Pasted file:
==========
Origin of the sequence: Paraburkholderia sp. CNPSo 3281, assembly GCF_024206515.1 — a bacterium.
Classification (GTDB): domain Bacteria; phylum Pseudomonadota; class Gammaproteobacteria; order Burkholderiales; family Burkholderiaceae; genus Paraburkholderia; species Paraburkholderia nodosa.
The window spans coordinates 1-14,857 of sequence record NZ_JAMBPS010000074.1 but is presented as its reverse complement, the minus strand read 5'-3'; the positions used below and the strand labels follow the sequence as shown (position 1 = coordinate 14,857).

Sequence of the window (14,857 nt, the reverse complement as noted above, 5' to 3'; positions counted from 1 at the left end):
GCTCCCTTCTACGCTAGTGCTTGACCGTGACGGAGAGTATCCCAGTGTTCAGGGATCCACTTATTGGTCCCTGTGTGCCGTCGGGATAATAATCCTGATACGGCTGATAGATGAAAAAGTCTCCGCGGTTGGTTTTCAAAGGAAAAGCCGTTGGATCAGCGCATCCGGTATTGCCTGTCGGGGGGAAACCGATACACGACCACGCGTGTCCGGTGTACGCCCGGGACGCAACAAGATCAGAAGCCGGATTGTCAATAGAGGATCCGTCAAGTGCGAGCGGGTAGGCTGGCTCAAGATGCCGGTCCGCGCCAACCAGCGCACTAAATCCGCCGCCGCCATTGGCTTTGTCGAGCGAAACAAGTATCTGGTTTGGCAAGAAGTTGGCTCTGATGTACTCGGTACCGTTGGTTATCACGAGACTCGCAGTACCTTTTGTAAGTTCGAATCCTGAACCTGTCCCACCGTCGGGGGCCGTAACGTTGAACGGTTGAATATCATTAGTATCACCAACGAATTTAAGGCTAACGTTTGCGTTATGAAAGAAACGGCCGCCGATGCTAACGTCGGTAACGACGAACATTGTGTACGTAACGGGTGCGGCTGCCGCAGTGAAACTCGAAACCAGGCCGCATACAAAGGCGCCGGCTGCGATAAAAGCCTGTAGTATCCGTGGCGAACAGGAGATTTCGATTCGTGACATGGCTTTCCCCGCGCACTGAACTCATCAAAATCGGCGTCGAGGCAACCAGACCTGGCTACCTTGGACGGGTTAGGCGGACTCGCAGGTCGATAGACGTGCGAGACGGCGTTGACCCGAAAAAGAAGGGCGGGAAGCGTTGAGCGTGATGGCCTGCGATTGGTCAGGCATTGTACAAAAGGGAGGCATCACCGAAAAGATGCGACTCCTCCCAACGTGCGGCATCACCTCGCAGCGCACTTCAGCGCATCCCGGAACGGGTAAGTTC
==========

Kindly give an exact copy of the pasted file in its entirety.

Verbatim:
Origin of the sequence: Paraburkholderia sp. CNPSo 3281, assembly GCF_024206515.1 — a bacterium.
Classification (GTDB): domain Bacteria; phylum Pseudomonadota; class Gammaproteobacteria; order Burkholderiales; family Burkholderiaceae; genus Paraburkholderia; species Paraburkholderia nodosa.
The window spans coordinates 1-14,857 of sequence record NZ_JAMBPS010000074.1 but is presented as its reverse complement, the minus strand read 5'-3'; the positions used below and the strand labels follow the sequence as shown (position 1 = coordinate 14,857).

Sequence of the window (14,857 nt, the reverse complement as noted above, 5' to 3'; positions counted from 1 at the left end):
GCTCCCTTCTACGCTAGTGCTTGACCGTGACGGAGAGTATCCCAGTGTTCAGGGATCCACTTATTGGTCCCTGTGTGCCGTCGGGATAATAATCCTGATACGGCTGATAGATGAAAAAGTCTCCGCGGTTGGTTTTCAAAGGAAAAGCCGTTGGATCAGCGCATCCGGTATTGCCTGTCGGGGGGAAACCGATACACGACCACGCGTGTCCGGTGTACGCCCGGGACGCAACAAGATCAGAAGCCGGATTGTCAATAGAGGATCCGTCAAGTGCGAGCGGGTAGGCTGGCTCAAGATGCCGGTCCGCGCCAACCAGCGCACTAAATCCGCCGCCGCCATTGGCTTTGTCGAGCGAAACAAGTATCTGGTTTGGCAAGAAGTTGGCTCTGATGTACTCGGTACCGTTGGTTATCACGAGACTCGCAGTACCTTTTGTAAGTTCGAATCCTGAACCTGTCCCACCGTCGGGGGCCGTAACGTTGAACGGTTGAATATCATTAGTATCACCAACGAATTTAAGGCTAACGTTTGCGTTATGAAAGAAACGGCCGCCGATGCTAACGTCGGTAACGACGAACATTGTGTACGTAACGGGTGCGGCTGCCGCAGTGAAACTCGAAACCAGGCCGCATACAAAGGCGCCGGCTGCGATAAAAGCCTGTAGTATCCGTGGCGAACAGGAGATTTCGATTCGTGACATGGCTTTCCCCGCGCACTGAACTCATCAAAATCGGCGTCGAGGCAACCAGACCTGGCTACCTTGGACGGGTTAGGCGGACTCGCAGGTCGATAGACGTGCGAGACGGCGTTGACCCGAAAAAGAAGGGCGGGAAGCGTTGAGCGTGATGGCCTGCGATTGGTCAGGCATTGTACAAAAGGGAGGCATCACCGAAAAGATGCGACTCCTCCCAACGTGCGGCATCACCTCGCAGCGCACTTCAGCGCATCCCGGAACGGGTAAGTTC